What makes these sprees all the more unsettling is that Day of Reckoning features the least amount of government involvement of the franchise. The controlling influence of the military-industrial complex is largely absent here, save for the occasional appearance of an FBI agent who cryptically suggests to Adkins that the state might still be monitoring the situation. But even if they are, Hyams' film bleakly depicts a history of violence as nearly impossible to overcome, and to call the UniSols who no longer answer to the military's commands "liberated" is hopelessly naïve considering how they instantly imprint upon Deveraux, heretofore the one super soldier capable of moral independence but corrupted by the power his new recruits invest in him.
The whole film thrums with fluorescent light, which seems to hover and burn in the vague shape of the bulbs that emit them rather than come from those bulbs. Occasionally, the screen whites out in epileptic flashing as the ambient soundtrack cuts to a deafening whine. The effect is slightly surreal, but the harsh glares reflect a world as spartan as the warriors set loose in it. The opening sequence, with its erratic POV movement, is distinct from the camera style of the remainder of the movie, yet one could see the entire film as set in the perspective of these soldiers. For them, the world is an empty glare, a confusing distraction that they push out of mind to maintain total focus on their destructive existences. This is the third (technically, fifth) sequel in a franchise about reanimated and cloned instruments of war, yet Day of Reckoning captures the grotesque finality of death and endless killing of its genre with a repulsive clarity most action films would not dare acknowledge.
Universal Soldier: Day of Reckoning From Wikipedia, the free encyclopedia Jump to: navigation, search Universal Soldier: Day of Reckoning
Official poster Directed by John Hyams Produced by Moshe Diamant Craig Baumgarten Written by John Hyams Doug Magnuson Jon Greenlagh Starring Jean-Claude Van Damme Scott Adkins Dolph Lundgren Kristopher Van Varenberg Andrei Arlovski Roy Jones, Jr. Music by Michael Krassner Cinematography Yaron Levy Editing by John Hyams Andrew Drazek Distributed by Magnet Releasing (USA theatrical) Sony Pictures Worldwide Acquisitions (USA all media) Release date(s)
October 4, 2012
(theatrical in Russia)
October 25, 2012
November 30, 2012
(theatrical in U.S.) Running time 114 minutes Country United States Language English Budget $11,5 Million
Universal Soldier: Day of Reckoning is an American Action film starring Jean-Claude Van Damme, Scott Adkins, and Dolph Lundgren, directed by John Hyams. A semi-sequel to Universal Soldier: Regeneration, it is the first in the series to be filmed in 3-D. Contents
John (Scott Adkins) awakens from a coma to discover his wife and daughter were slaughtered in a brutal home invasion. Haunted by images of the attack, he vows to kill the man responsible: Luc Deveraux (Jean-Claude Van Damme). While John tries to piece his reality back together, things get more complicated when he is pursued by a relentless UniSol named Magnus (Andrei Arlovski). Meanwhile, Deveraux and surviving UniSol Andrew Scott (Dolph Lundgren) are preparing to battle anarchy and build a new order ruled by Unisols without government oversight. They are weeding out the weak and constantly testing their strongest warriors in brutal, life-and-death combat. Luc has emerged operating the Unisol Church of Eventualism, taking in wayward Unisols whom the government has been secretly operating as remote-controlled sleeper agents. His mission is to liberate these Unisols from the implanted memories and the lies the government has inserted in them. As John gets closer to Deveraux and the rogue army of genetically enhanced warriors, he discovers more about himself and begins to call into question everything he believed to be true. Production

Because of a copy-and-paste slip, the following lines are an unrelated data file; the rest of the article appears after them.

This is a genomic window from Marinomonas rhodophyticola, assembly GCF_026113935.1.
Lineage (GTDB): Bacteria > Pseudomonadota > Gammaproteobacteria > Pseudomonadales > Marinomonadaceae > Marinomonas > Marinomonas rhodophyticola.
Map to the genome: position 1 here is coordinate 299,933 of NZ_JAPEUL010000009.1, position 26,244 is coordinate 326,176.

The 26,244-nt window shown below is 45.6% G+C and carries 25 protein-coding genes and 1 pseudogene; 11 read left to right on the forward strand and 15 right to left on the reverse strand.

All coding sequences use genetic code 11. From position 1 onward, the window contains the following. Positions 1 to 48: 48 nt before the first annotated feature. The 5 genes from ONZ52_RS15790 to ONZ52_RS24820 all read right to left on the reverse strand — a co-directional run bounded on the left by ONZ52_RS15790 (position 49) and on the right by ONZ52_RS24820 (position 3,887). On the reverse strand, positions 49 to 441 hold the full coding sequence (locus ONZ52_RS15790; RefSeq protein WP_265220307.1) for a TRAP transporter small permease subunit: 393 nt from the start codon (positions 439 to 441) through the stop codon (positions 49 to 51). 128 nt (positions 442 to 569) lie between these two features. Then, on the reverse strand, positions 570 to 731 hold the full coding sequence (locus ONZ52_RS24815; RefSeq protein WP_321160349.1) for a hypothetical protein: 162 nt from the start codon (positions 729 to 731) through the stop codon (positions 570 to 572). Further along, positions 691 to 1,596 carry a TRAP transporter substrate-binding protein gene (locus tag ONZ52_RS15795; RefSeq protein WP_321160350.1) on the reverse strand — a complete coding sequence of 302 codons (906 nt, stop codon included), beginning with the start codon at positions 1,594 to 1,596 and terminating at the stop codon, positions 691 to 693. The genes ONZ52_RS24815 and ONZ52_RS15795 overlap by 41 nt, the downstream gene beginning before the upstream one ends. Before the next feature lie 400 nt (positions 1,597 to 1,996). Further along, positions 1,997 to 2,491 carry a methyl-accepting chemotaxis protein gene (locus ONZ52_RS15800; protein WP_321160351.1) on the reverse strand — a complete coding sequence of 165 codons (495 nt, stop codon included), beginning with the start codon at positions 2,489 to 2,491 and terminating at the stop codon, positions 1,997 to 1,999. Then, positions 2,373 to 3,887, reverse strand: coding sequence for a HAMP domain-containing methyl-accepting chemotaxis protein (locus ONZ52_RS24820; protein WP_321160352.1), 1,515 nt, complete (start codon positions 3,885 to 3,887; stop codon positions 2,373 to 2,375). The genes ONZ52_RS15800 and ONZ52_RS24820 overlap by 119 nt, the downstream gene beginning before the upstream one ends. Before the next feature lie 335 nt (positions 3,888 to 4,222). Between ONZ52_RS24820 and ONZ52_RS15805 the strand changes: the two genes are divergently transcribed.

In May 2010 it was announced that Van Damme and Lundgren would return for a fourth official installment. Universal Soldier: A New Dimension will be the first in the series to be filmed in 3-D. John Hyams will also return as director. In April 2012 it was announced that the film was to be re-titled from Universal Soldier: A New Dimension to Universal Soldier: Day of Reckoning.
It debuts 25 October, 2012 on VOD, followed by a theatrical run starting 30 November, 2012. Cast
Jean-Claude Van Damme as Luc Deveraux Scott Adkins as John Dolph Lundgren as Andrew Scott Rus Blackwell as Agent Gorman Mariah Bonner as Sarah Kristopher Van Varenberg as Miles Andrei Arlovski as Magnus Audrey P. Scott as Emma Roy Jones, Jr.
^ Bibbiani, William (2011-06-08). "BEHIND THE SCENES: 'Universal Soldier: A New Dimension'". CraveOnline. Retrieved 2012-10-26. ^ "Dolph Dishes on ‘Universal Soldier: A New Dimension’ | Bad Movie Nite.com | Bad Movie News and Reviews". Bad Movie Nite.com. 2011-06-30. Retrieved 2012-10-26. ^ "Universal Soldier IV Announced: Jean-Claude Van Damme and Dolph Lundgren in 3D". /Film.
Universal Soldier: Day of Reckoning at the Internet Movie Database Official website
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Universal Soldier series Canon
Universal Soldier Universal Soldier: Regeneration Universal Soldier: Day of Reckoning
Universal Soldier: The Return
Universal Soldier II: Brothers in Arms Universal Soldier III: Unfinished Business